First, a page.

An old townhouse in the heart of Bangkok’s downtown has been lovingly restored in ways that adapt to changing lifestyle needs. No longer is it a stuffy, overcrowded space lacking fresh air and ventilation. A redesigned open floor plan has given it the feeling of home, a sense of belonging and purpose. Incredibly light and airy, it feels like anything but a townhouse, so to speak.

Inheriting the townhouse from his parents, the new owner has made a firm decision to renovate it to a good state of repair.

It’s the place where he lives when traveling to the city for business. Or it can be available to be rented if need be.

The task of refurbishment was given to a team of architects from the design firm OAAS. Central to their work was the creation of an open concept home plan that’s flexible for multiple uses.



Accordingly, the old second-floor balcony was knocked down and replaced by steel framing for a light and spacious façade.

Upstairs, the entire floor plan was revised, while the ground floor platform was raised slightly to keep it above the edge of the water during a flood.


Never too small to make a difference, the newly refurbished townhouse stands out from the rest in that its building shell is made of air bricks that are great for natural ventilation.

The perforated bricks double as a decorative privacy screen that protects the home from prying eyes. It’s a surefire way to improve air circulation and get rid of stuffy smells, a common problem of townhouse living.


The wooden door opens into a surprisingly peaceful semi-outdoor room aptly named “Sala”, which is Thai for garden pavilion. Albeit situated at the front of the house, it’s a private living space that conveniently connects to the sitting room and dining area lying further inside.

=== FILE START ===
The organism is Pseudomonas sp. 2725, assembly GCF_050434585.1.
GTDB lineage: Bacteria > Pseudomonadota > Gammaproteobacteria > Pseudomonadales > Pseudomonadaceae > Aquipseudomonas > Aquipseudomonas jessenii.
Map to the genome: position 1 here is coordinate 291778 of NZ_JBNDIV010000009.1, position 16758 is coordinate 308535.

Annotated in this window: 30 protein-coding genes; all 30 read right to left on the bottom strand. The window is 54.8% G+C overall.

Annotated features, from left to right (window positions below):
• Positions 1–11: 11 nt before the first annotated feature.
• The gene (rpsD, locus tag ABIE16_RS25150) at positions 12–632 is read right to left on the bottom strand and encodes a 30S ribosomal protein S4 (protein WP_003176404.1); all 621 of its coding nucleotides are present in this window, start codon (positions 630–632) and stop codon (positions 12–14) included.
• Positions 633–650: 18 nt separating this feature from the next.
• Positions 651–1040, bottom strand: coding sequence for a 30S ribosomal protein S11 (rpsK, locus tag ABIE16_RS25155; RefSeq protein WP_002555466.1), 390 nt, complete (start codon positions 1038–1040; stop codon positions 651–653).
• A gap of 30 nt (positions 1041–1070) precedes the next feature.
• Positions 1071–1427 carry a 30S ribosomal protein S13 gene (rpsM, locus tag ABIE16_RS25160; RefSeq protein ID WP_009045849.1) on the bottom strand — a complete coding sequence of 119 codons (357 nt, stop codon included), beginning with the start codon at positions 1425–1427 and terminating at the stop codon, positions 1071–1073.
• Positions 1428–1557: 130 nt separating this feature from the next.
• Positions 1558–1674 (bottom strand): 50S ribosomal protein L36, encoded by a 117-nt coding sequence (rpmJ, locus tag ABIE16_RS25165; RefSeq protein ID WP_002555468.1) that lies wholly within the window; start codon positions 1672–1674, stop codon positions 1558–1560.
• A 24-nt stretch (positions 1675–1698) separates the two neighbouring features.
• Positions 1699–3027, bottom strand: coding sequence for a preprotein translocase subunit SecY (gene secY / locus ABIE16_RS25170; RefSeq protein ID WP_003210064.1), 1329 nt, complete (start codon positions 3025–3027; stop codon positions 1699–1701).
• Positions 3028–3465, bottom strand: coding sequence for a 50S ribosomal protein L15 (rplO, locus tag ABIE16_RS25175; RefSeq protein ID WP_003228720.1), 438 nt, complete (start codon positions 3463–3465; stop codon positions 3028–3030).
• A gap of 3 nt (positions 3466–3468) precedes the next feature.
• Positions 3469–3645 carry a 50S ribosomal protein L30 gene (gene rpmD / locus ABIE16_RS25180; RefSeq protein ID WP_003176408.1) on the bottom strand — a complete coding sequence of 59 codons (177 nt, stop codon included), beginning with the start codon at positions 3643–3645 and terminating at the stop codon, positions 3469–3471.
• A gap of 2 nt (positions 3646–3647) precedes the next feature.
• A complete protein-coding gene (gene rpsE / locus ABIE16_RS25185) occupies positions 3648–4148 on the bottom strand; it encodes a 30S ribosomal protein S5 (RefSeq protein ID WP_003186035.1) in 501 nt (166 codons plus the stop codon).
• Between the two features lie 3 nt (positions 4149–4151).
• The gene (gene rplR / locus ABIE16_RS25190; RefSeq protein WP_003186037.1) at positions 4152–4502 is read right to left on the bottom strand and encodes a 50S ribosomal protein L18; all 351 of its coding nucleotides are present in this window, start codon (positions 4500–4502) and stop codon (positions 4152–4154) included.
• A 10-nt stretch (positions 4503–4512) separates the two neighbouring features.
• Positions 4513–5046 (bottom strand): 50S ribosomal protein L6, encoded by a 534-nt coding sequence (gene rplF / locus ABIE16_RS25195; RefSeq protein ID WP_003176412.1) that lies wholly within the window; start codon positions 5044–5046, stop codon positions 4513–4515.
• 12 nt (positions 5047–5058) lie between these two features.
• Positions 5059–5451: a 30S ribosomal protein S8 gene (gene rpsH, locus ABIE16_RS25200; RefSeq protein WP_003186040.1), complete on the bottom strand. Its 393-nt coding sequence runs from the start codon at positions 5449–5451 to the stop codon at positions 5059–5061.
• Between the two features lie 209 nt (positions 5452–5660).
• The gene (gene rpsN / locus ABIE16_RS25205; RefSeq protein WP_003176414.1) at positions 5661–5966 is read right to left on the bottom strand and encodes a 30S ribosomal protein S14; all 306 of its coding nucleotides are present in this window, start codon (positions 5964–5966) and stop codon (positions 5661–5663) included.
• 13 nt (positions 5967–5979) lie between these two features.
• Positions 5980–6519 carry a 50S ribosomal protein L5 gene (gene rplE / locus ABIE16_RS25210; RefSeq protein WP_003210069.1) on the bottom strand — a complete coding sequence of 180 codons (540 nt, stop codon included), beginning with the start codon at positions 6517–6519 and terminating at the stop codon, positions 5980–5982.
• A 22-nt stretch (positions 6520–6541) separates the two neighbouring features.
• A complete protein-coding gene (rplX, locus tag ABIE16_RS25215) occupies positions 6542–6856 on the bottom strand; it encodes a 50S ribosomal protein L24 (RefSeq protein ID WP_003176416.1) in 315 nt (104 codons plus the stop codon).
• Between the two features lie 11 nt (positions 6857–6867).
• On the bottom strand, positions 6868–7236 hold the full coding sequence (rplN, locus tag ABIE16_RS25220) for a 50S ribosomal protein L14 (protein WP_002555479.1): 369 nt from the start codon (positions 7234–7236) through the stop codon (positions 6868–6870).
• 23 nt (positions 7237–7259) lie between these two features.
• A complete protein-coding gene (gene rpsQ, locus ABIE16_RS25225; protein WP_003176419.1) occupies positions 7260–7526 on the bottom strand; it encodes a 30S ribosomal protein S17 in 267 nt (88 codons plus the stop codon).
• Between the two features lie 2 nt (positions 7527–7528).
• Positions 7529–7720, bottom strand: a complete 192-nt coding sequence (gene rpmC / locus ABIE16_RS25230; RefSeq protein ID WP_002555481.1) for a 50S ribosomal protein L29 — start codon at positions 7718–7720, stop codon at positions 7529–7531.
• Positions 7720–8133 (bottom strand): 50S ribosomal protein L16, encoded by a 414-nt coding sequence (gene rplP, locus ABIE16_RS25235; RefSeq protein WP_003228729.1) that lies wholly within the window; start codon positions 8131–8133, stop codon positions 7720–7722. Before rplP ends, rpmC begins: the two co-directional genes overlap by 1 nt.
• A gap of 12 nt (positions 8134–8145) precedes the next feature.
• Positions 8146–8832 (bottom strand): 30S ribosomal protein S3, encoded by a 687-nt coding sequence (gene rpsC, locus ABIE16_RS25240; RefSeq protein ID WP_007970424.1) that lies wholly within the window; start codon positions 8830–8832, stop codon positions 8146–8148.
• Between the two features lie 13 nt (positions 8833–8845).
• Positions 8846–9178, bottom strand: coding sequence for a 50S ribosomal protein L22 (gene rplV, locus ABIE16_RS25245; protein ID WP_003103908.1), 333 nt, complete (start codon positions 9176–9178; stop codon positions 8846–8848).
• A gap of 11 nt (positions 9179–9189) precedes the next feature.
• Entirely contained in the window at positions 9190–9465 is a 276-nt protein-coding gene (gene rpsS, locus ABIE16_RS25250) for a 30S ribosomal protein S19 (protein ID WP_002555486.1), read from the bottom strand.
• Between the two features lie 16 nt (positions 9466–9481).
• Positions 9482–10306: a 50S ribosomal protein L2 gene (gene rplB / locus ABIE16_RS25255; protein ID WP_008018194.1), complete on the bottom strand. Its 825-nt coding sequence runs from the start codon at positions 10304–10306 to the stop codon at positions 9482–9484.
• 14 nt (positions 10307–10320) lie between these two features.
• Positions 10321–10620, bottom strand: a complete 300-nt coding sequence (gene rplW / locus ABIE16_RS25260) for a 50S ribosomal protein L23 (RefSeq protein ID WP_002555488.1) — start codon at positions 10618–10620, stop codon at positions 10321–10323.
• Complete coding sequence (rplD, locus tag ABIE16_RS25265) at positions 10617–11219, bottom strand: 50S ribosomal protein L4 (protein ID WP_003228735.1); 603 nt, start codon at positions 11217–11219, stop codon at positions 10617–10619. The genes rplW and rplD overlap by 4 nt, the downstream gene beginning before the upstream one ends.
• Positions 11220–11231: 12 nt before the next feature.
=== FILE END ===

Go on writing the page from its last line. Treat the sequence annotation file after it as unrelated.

Beautifully designed, it calls to mind an image of a garden sitting area with a side passage for walking along.


The overall effect is impressive. The side passage sets this townhouse apart from the others.

Since it’s often impossible to build a walkway around a townhouse, it makes perfect sense to build one on the inside that connects the garden pavilion at the front with the living room and other functions at the rear.


There is a challenge to overcome. Because the side passage takes away a large chunk of the square footage of the house, the designers have to make a choice from a range of possibilities.

Among them, an open concept floor plan is useful in making the home feel more spacious. There’s no need for room dividers for a home theater or TV lounge since it’s never a desirable lifestyle here.

Plus, by floating furniture, the owner is free to create a more intimate atmosphere and a layout that’s capable of multiple uses.

Owner: Jiramate Chanaturakarnnon

Architect: OAAS

Design team: Sineenart Suptanon, Sirakit Charoenkitpisut, Nattakit Jeerapatmitee, Jiramate Chanaturakarnnon

The article is an excerpt from “Shophouse & Townhome”, a proudly presented publication from the “Best Home Series” under “room Books Publishing.
Available in paperback (Thai Edition) at:
Here’s how to order online.

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A Minimalist House with the Elegance of Wood and Great Greenery Outdoors